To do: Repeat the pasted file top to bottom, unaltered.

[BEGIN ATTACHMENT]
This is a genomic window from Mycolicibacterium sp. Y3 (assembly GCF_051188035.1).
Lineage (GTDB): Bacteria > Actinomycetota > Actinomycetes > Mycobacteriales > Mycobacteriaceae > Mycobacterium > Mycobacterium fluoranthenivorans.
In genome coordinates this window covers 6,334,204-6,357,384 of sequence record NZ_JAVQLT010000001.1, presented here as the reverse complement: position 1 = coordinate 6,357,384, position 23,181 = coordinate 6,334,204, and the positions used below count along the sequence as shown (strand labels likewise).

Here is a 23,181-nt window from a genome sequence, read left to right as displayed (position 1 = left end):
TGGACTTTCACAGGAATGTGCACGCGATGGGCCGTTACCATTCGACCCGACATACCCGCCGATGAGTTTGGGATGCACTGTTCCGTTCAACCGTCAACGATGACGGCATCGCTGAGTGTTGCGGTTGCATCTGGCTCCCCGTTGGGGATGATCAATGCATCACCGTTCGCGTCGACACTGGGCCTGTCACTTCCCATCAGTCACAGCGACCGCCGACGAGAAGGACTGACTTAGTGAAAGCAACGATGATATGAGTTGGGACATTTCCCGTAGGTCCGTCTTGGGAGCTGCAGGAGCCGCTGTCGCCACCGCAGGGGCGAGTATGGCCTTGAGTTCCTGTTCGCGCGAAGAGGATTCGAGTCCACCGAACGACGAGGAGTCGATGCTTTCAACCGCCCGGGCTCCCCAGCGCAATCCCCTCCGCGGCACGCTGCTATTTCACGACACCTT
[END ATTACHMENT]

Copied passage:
This is a genomic window from Mycolicibacterium sp. Y3 (assembly GCF_051188035.1).
Lineage (GTDB): Bacteria > Actinomycetota > Actinomycetes > Mycobacteriales > Mycobacteriaceae > Mycobacterium > Mycobacterium fluoranthenivorans.
In genome coordinates this window covers 6,334,204-6,357,384 of sequence record NZ_JAVQLT010000001.1, presented here as the reverse complement: position 1 = coordinate 6,357,384, position 23,181 = coordinate 6,334,204, and the positions used below count along the sequence as shown (strand labels likewise).

Here is a 23,181-nt window from a genome sequence, read left to right as displayed (position 1 = left end):
TGGACTTTCACAGGAATGTGCACGCGATGGGCCGTTACCATTCGACCCGACATACCCGCCGATGAGTTTGGGATGCACTGTTCCGTTCAACCGTCAACGATGACGGCATCGCTGAGTGTTGCGGTTGCATCTGGCTCCCCGTTGGGGATGATCAATGCATCACCGTTCGCGTCGACACTGGGCCTGTCACTTCCCATCAGTCACAGCGACCGCCGACGAGAAGGACTGACTTAGTGAAAGCAACGATGATATGAGTTGGGACATTTCCCGTAGGTCCGTCTTGGGAGCTGCAGGAGCCGCTGTCGCCACCGCAGGGGCGAGTATGGCCTTGAGTTCCTGTTCGCGCGAAGAGGATTCGAGTCCACCGAACGACGAGGAGTCGATGCTTTCAACCGCCCGGGCTCCCCAGCGCAATCCCCTCCGCGGCACGCTGCTATTTCACGACACCTT